Excuse me for Suspecting Oct 20, 2020 5:24:44 GMT -5
Post by Radrook Admin on Oct 20, 2020 5:24:44 GMT -5
Excuse me for Suspecting
Just recently I watched a video about how NASA was provided with billions of dollars and claimed to spend it all on projects that could easily have been done with just millions as Elon Musk is doing with his starship project. Please excuse me for my suspicion but usually when such a thing happens either individually or at an organizational level, there is almost always embezzlement of funds taking place.
You know, the usage of funds for something other than the purpose for which they were provided. Like what? Well, like giving gifts to a spouse, buying a property such as houses, cars, clothing, or going on expensive vacations, of giving exorbitantly priced gifts. In short, anything that might chance to catch the embezzler's fancy.
This type of dishonesty is nothing unusual since it has been around ever since selfishness has existed as part of human nature. In this case, patriotism is shunted aside easily in preference to self-gain. After all, how van a human being be expect to be trusted with BILLIONs of dollars and expected to use it to send humans to circle the earth in orbit in a little capsule only to have them splashdown in the ocean a few days later when that money can be pocketed and used for more personally important matters.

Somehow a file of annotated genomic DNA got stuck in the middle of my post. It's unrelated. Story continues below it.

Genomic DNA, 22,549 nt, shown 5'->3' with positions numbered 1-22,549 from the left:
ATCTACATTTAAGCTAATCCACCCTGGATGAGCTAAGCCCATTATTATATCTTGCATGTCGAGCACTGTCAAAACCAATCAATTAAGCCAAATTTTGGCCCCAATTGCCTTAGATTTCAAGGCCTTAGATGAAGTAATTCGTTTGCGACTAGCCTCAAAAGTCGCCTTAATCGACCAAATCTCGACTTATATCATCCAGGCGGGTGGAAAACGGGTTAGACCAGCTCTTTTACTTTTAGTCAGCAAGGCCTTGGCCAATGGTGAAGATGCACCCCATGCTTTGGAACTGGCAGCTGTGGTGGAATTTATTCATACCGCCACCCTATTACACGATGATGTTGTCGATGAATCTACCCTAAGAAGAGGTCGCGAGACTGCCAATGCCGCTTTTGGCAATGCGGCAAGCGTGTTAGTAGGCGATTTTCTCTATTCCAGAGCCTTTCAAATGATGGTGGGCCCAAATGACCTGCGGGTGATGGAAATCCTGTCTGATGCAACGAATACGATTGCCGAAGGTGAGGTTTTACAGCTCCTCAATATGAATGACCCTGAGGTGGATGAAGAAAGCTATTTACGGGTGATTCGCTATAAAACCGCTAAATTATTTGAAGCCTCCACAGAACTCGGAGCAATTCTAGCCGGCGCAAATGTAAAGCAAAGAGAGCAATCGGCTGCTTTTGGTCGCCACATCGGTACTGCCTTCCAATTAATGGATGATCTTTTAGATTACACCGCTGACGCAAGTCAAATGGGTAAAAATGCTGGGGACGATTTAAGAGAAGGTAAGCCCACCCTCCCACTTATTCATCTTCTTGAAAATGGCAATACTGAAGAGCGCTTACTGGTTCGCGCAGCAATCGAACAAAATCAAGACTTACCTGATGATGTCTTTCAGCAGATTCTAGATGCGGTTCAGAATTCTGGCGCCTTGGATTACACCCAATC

No, it isn't easy if only one individual in authority is involved in the theft. But if several in key positions can coordinate their efforts this can easily be done making it seem as if money is indeed being used for the reasons it was provided. Even better. if the government providing the funds cooperates by turning a blind eye, if it is given a share then easier yet.
After all, it happens with the military where toilet seats are purchased for 500 dollars and hammers for 275 dollars each. So why not with NASA?
Far fetched? Consider this:
NASA ex-employee admits embezzlement
Elizabeth Ann Osborne, 52, pleaded guilty to embezzling $157,384.21 from NASA, where she worked for 31 years, the Orlando Sentinel reported.
An investigation showed Osborne used her NASA-issued credit card for fraudulent purchases from January 2001 to November 2005. Purchases were made at Best Buy, Sears, and more than $51,000 was spent at Wal-Mart, according to court documents.
Guilty plea to making $157,000 in fraudulent credit-card purchases